The effect of regulatory focus on the shape of probability-weighting function: Evidence from a cross-modality matching method

Avraham N. Kluger, Elena Stephan, Yoav Ganzach, Meirav Hershkovitz

Research output: Contribution to journalArticlepeer-review

46 Scopus citations


Prospect theory (Kahneman & Tversky, 1979, 1984) suggests that when people are presented with objective probabilities they (a) underweight high probabilities (e.g., behave as if 99% likelihood of an event is lower than 99%), (b) overweight low probabilities, and (c) are relatively insensitive to differences among moderate probabilities. We hypothesized that these biases will be found under prevention focus (Higgins, 1997), which can be triggered by security needs, and monetary considerations; but reversed under promotion focus (Higgins, 1997), which can be triggered by self-actualization needs. To test the hypothesis, we developed a cross-modality matching task that allows tapping probability transformations independently from the value of an event. In two studies, participants (N=116 and N=156) drew portions of circles that represented their transformations of 13 different stated probabilities regarding three scenarios (either promotion or prevention). Results in the prevention condition were consistent with prospect theory-providing validity for the cross-modality matching method. Results in the promotion condition indicated both a general elevation (overweighting), which was most evident for moderate and moderate-high probabilities, and minor underweighting for probabilities larger than. 80. In the second study, we also assessed chronic-regulatory focus which yielded effects similar to the manipulated-regulatory focus. In both studies, some individuals in the promotion focus groups yielded probability weighting functions with a curvature opposite the predictions of prospect theory; and within each experimental condition there were additional significant differences in the transformation yielded by the putatively similar three scenarios. The results indicate that our cross-modality matching method is very sensitive to context effects and hint at the possibility of applying similar cross-modality matching methods to explore other decision-making processes such as value functions (Kahneman & Tversky, 1979).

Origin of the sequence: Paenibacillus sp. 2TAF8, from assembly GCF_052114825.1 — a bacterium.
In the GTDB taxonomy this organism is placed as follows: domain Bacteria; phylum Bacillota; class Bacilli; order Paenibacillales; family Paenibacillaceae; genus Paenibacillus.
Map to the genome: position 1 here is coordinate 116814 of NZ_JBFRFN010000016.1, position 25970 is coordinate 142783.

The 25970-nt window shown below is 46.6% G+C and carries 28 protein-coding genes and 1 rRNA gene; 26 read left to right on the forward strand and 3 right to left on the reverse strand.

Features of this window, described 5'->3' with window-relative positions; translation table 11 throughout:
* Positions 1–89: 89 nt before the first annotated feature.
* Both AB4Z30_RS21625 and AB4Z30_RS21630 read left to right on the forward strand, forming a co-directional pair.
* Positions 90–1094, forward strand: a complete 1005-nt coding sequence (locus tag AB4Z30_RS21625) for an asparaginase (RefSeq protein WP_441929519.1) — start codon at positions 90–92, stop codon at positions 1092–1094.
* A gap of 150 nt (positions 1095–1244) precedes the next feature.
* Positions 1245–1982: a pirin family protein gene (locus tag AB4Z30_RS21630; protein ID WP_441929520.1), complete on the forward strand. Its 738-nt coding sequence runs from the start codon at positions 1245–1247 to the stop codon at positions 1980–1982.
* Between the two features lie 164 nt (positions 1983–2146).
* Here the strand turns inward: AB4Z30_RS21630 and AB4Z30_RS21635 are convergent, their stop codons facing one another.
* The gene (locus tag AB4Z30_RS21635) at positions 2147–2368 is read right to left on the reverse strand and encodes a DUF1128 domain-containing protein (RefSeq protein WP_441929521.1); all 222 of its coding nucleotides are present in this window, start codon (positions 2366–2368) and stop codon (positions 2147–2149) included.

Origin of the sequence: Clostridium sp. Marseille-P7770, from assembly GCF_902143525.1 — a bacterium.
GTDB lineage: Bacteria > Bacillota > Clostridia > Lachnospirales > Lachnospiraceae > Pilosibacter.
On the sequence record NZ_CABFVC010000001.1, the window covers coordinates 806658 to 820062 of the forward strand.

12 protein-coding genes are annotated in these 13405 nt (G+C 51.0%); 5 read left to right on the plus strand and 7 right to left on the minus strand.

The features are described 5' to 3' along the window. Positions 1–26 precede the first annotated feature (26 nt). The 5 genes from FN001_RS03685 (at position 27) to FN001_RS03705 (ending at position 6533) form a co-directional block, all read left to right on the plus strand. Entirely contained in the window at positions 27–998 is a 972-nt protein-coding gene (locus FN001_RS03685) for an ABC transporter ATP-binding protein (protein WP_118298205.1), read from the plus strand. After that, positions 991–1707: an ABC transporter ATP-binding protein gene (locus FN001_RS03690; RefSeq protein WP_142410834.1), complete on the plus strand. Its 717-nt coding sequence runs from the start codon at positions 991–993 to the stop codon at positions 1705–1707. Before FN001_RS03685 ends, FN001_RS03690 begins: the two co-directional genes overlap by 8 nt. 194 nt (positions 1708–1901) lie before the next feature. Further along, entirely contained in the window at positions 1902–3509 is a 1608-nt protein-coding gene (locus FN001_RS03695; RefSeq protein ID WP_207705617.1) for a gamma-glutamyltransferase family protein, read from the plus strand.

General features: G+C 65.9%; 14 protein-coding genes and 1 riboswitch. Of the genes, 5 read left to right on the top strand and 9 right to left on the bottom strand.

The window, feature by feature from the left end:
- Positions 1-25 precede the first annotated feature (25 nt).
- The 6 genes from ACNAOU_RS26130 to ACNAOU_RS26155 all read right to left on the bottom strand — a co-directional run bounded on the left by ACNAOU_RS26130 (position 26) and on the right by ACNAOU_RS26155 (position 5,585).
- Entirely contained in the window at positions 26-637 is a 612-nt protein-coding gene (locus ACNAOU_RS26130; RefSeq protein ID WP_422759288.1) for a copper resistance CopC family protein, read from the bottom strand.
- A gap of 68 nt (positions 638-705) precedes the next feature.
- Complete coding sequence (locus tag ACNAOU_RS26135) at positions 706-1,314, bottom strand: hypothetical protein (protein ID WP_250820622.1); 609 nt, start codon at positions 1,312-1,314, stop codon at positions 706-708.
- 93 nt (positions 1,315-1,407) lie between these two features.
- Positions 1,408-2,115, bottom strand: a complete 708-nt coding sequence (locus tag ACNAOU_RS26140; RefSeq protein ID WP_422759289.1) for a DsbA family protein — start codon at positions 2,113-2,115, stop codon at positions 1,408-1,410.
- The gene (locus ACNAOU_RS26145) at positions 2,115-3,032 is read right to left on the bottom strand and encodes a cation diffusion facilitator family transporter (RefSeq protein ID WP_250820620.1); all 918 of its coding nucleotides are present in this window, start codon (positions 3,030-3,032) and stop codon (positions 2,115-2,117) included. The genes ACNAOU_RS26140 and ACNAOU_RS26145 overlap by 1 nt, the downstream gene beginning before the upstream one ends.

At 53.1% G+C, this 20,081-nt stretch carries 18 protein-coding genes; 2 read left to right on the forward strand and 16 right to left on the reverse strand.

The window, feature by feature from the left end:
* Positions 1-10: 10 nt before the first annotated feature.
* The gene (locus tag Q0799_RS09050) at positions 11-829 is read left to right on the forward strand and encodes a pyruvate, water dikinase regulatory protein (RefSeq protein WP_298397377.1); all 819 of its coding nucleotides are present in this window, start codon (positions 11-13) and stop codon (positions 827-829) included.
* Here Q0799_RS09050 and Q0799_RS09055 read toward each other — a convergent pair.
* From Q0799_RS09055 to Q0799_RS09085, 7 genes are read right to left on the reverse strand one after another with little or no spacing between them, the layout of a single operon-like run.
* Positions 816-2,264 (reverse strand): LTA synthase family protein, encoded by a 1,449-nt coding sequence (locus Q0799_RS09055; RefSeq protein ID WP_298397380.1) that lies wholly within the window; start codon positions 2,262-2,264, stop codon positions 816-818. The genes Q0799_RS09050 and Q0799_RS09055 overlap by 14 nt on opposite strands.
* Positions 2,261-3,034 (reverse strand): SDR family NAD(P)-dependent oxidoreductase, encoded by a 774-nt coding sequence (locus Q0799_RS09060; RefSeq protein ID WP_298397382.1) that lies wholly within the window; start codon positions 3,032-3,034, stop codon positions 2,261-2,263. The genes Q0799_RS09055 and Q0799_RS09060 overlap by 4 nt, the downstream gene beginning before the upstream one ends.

Original languageEnglish
Pages (from-to)20-39
Number of pages20
JournalOrganizational Behavior and Human Decision Processes
Issue number1
StatePublished - Sep 2004
Externally publishedYes


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